Us Dept of Justice Letter of Findings -- Delaware (2010)
DOJ Could Probably just cut and Paste for Colorado
1. Expansion of Services Would Not Require A Fundamental Alteration Of Delaware’s Community Service System
A state’s obligation to provide services in the most integrated setting may be excused only where a state can prove that the relief sought would result in a “fundamental alteration” of the state’s service system. Olmstead, 527 U.S. at 603-4.
Because it is not a fundamental alteration to expand existing community programs to include currently institutionalized individuals, see, e.g., DAI, 653 F. Supp.2d at 305, Delaware cannot meet its burden of proving the fundamental alteration defense.
Within their service array, Delaware’s existing community system is already providing services such as Assertive Community Treatment programs (“ACT”) and scattered site supported housing that are essential to achieving the requirements of Olmstead.
Thus, in most respects, what is needed is not new to the system, but rather a phasing out of dated models to be consistent with appropriate practices and bringing to scale those community programs that are already providing effective integrating services.
Accordingly, providing community services
individuals in or at risk of entering DPC would work only a reasonable modification of the State's program. Olmstead, at 603.
The State already provides to individuals in the community services of the type the individuals in or at risk of entering the hospitals would need to live successfully in the community.
Funded services include supported housing, crisis stabilization, substance abuse treatment, supported employment, peer support, mental health mobile crisis, transportation, psycho-social rehabilitation and more.
But those services are inadequate to meet the needs of those individuals. We found existing community services to be inadequate and not available in sufficient supply to enable individuals who are currently inappropriately segregated in DPC to be discharged from that setting into the community and provided appropriate services there.
As a direct result of Delaware’s actions and inactions, state-funded community health service providers fail to provide adequate community services necessary to avoid needless institutionalization.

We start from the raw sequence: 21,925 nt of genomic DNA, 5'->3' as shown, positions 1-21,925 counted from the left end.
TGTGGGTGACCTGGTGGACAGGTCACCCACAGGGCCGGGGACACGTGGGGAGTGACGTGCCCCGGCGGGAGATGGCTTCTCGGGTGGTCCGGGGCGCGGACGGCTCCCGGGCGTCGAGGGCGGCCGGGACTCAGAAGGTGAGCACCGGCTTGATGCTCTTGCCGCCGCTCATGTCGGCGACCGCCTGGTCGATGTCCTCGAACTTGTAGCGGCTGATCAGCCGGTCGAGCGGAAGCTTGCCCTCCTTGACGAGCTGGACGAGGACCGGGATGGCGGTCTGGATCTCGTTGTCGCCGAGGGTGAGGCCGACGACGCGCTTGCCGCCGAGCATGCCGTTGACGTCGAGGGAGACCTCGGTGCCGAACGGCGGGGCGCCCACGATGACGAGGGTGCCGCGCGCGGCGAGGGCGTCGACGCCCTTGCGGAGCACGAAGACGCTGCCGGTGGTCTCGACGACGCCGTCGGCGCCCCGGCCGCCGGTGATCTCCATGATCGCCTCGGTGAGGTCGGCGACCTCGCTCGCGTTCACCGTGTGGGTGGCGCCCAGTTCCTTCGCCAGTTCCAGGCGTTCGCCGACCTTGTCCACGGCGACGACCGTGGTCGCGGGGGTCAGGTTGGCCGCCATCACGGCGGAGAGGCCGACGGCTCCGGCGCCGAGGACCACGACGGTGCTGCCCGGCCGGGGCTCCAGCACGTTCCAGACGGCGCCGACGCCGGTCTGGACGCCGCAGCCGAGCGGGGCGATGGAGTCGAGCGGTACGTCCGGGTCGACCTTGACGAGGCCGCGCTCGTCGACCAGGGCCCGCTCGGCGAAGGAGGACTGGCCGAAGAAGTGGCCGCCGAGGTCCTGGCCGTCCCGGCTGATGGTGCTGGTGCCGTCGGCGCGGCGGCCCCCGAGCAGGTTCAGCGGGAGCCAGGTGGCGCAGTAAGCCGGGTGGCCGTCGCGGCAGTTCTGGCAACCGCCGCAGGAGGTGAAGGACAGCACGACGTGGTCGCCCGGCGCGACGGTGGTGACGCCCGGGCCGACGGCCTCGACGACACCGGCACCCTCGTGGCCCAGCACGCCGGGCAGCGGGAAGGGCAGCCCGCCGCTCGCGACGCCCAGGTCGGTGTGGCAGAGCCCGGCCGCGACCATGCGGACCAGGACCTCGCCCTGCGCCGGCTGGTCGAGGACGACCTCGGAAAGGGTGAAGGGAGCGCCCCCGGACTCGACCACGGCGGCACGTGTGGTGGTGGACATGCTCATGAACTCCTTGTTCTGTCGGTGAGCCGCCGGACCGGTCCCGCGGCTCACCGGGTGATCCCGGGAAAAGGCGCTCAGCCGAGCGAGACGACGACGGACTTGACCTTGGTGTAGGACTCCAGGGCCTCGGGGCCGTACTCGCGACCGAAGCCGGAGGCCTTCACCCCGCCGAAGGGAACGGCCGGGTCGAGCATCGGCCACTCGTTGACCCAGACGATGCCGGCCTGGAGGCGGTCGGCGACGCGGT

For example, case managers’ case loads have risen dramatically, rendering this core service unable to provide needed attention to each client. ACT teams have been reduced or diluted.
Currently, there are no ACT teams specializing in co-occurring disorders for mentally ill persons with specialized needs.
In addition, we found an inadequate crisis system, with too few mobile crisis teams and crisis stabilization programs spread out geographically throughout the State.
The result is that individuals in crisis are now seen in DPC and local emergency rooms. There is also a shortage of residential services for individuals with mental illness, including an inadequate supply of integrated, permanent supported housing.
Other core community mental health programs are inadequate. \
Only some of the regional mental health centers operate residential programs and some of these have reduced services. Inadequate resources has limited mobile crisis and diversion programs.
The result is that many individuals with severe mental illness are provided with insufficient supports to remain in the community and find themselves institutionalized or at risk of institutionalization.
The Delaware case did involve people who were institutionalized in the state hospital and those who were at risk of institutionalization in jails.
From our perspective, it is imperative we acknowledge and deal with the elephant in the room -- the thousands of people with mental illness in Colorado who are brutally ensnared in the Criminal Justice System and are at risk of such ensnarement.
Moreover, a state cannot prove this affirmative defense unless it can show that is has developed and is implementing a comprehensive and effective plan to move individuals with disabilities into the community, with any individuals waiting for services moving at a reasonable pace. Olmstead, 527 U.S. at 584; Frederick L. v. Dept. of Public Welfare, 422 F.3d 151 (3rd Cir. 2005)(“[A] comprehensive working plan is a necessary component of a successful ‘fundamental alteration’ defense.”); Pa. Prot. and Advocacy, Inc. v. Dept. of Public Welfare, 402 F.3d 374, 381 (3rd Cir. 2005) (“[T]he only sensible reading of the integration mandate consistent with the Court's Olmstead opinion allows for a fundamental alteration defense only if the accused agency has developed and implemented a plan to come into compliance with the ADA.”).
Delaware’s own admission that individuals languish for years longer than necessary at DPC, Delaware Memorandum of Agreement Compliance committee Report at 8, is evidence that it is not implementing a working Olmstead plan, with a waiting list moving at a reasonable pace. Accord DAI, 563 F. Supp.2d at 302-305.
Both Delaware leadership and community providers report a positive cultural change within DPC and DDHSS, and a new emphasis on community integration that could move Delaware’s public mental health system substantially toward compliance with ADA.
However, notwithstanding this stated goal, the State has failed to provide sufficient community-based services to ensure that Delaware citizens with mental illness are served in the most integrated setting appropriate to their needs in violation of the ADA.
 Moreover, general allegations of short-term costs or budgetary constraints alone are insufficient to establish the defense. Pa. Prot. and Advocacy, 402 F.3d at 380; Frederick L., 364 F.3d at 495.